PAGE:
key words — behavioural ecology, life history, social evolution, kin selection, inclusive fitness, demography, phenotypic plasticity, reproductive effort, cooperation, altruism, dispersal.
I develop theoretical models to understand the adaptive evolution of organisms. To this purpose, I develop mathematical models using a wide range of approaches, such as kin selection, game theory, population genetics and individual-based simulations. I develop general models to identify and understand key selection pressures acting on social traits, but also specific models tailored for particular biological systems. My work relates to multiple organisms and taxonomic groups, including viruses, bacteria, fungi, insects, birds, and mammals.
My work focuses on a wide range of topics within life history and behavioural ecology.
Evolution of Altruism – I am interested in understanding the evolution of altruistic behaviour. Altruism poses a major problem for evolutionary biologists because it carries a fitness cost to organisms that places them at a disadvantage when compared with more selfish individuals. My research focuses on how environmental and individual heterogeneity influence the altruistic behaviour of organisms (e.g. Rodrigues and Gardner 2012, 2013a,b; Rodrigues and Kokko 2016; Rodrigues and Taylor 2018).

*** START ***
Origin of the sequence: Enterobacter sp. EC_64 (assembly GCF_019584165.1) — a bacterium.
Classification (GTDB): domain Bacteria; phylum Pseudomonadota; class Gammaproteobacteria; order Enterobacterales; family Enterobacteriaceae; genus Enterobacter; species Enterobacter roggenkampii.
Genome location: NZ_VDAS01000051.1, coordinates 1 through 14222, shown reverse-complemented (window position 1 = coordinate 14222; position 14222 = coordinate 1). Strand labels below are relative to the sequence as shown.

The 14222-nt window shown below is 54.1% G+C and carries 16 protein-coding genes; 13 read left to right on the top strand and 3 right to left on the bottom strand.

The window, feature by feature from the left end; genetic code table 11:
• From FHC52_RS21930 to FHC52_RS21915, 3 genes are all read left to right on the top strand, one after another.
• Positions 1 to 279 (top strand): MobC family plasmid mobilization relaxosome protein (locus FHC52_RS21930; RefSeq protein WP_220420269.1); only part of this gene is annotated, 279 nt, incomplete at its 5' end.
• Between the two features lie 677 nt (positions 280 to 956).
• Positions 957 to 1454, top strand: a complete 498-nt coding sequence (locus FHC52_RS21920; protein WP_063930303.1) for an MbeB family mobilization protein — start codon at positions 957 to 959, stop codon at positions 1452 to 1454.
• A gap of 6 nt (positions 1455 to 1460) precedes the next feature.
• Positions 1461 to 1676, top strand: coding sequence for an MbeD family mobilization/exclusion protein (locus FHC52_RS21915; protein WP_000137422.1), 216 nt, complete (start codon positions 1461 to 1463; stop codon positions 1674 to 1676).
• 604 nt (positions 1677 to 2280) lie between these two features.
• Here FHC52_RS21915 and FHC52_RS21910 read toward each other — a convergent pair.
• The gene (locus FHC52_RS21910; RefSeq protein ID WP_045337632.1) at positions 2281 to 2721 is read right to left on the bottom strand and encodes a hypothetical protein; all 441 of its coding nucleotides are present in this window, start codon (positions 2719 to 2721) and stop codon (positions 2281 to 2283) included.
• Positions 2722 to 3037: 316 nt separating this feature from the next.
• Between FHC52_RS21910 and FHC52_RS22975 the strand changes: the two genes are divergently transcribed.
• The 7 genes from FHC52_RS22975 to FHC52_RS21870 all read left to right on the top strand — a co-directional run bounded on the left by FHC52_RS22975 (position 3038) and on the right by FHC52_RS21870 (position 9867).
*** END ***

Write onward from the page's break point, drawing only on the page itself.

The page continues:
Evolution of Dispersal – Dispersal occurs whenever organisms move away from their place of birth to breed. This is a puzzling behaviour because it often requires the expenditure of additional resources and it may expose dispersers to predators, in-transit hazards, and novel challenging environments. My work focuses on how variable environment and individual quality mediates the dispersal behaviour of organisms. Often individuals are in different condition, and therefore the costs and benefits of dispersal may vary across individuals (e.g. Rodrigues and Johnstone 2014; Rodrigues and Gardner 2016; Rodrigues and Taylor 2018; Rodrigues 2018).
Evolution of Sex Ratio – Sex ratio is the fraction of males in a population, and this varies widely both between and within species. In humans, for instance, there is a balanced sex ratio. In several insect species, by contrast, we often find an extremely female-biased sex ratio. I am interested in understanding how information and variation in individual quality influence the evolution of the sex ratio (e.g. Rodrigues and Gardner 2015).
Antonio M. M. Rodrigues, DPhil
Department of Ecology & Evolutionary Biology
email: antonio.rodrigues at yale dot edu